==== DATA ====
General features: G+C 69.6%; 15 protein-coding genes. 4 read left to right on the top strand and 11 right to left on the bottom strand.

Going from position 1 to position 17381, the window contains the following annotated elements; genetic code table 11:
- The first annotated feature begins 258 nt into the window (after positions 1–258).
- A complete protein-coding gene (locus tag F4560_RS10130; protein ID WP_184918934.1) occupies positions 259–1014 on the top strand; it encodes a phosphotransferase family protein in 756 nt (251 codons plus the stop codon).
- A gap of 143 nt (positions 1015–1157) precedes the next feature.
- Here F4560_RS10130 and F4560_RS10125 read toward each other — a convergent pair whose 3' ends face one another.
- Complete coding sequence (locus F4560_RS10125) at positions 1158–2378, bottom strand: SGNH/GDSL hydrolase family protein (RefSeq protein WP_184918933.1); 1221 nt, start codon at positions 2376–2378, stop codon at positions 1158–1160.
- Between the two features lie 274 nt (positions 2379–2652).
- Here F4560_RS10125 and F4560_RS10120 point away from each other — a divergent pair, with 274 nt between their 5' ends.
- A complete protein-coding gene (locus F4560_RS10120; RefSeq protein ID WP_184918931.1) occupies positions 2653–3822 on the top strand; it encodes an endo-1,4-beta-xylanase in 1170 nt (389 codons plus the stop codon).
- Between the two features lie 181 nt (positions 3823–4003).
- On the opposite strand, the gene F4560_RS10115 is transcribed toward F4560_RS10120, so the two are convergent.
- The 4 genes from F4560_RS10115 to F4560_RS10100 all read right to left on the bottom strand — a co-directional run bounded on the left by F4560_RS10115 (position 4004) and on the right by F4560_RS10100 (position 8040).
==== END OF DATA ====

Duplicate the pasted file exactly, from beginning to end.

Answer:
General features: G+C 69.6%; 15 protein-coding genes. 4 read left to right on the top strand and 11 right to left on the bottom strand.

Going from position 1 to position 17381, the window contains the following annotated elements; genetic code table 11:
- The first annotated feature begins 258 nt into the window (after positions 1–258).
- A complete protein-coding gene (locus tag F4560_RS10130; protein ID WP_184918934.1) occupies positions 259–1014 on the top strand; it encodes a phosphotransferase family protein in 756 nt (251 codons plus the stop codon).
- A gap of 143 nt (positions 1015–1157) precedes the next feature.
- Here F4560_RS10130 and F4560_RS10125 read toward each other — a convergent pair whose 3' ends face one another.
- Complete coding sequence (locus F4560_RS10125) at positions 1158–2378, bottom strand: SGNH/GDSL hydrolase family protein (RefSeq protein WP_184918933.1); 1221 nt, start codon at positions 2376–2378, stop codon at positions 1158–1160.
- Between the two features lie 274 nt (positions 2379–2652).
- Here F4560_RS10125 and F4560_RS10120 point away from each other — a divergent pair, with 274 nt between their 5' ends.
- A complete protein-coding gene (locus F4560_RS10120; RefSeq protein ID WP_184918931.1) occupies positions 2653–3822 on the top strand; it encodes an endo-1,4-beta-xylanase in 1170 nt (389 codons plus the stop codon).
- Between the two features lie 181 nt (positions 3823–4003).
- On the opposite strand, the gene F4560_RS10115 is transcribed toward F4560_RS10120, so the two are convergent.
- The 4 genes from F4560_RS10115 to F4560_RS10100 all read right to left on the bottom strand — a co-directional run bounded on the left by F4560_RS10115 (position 4004) and on the right by F4560_RS10100 (position 8040).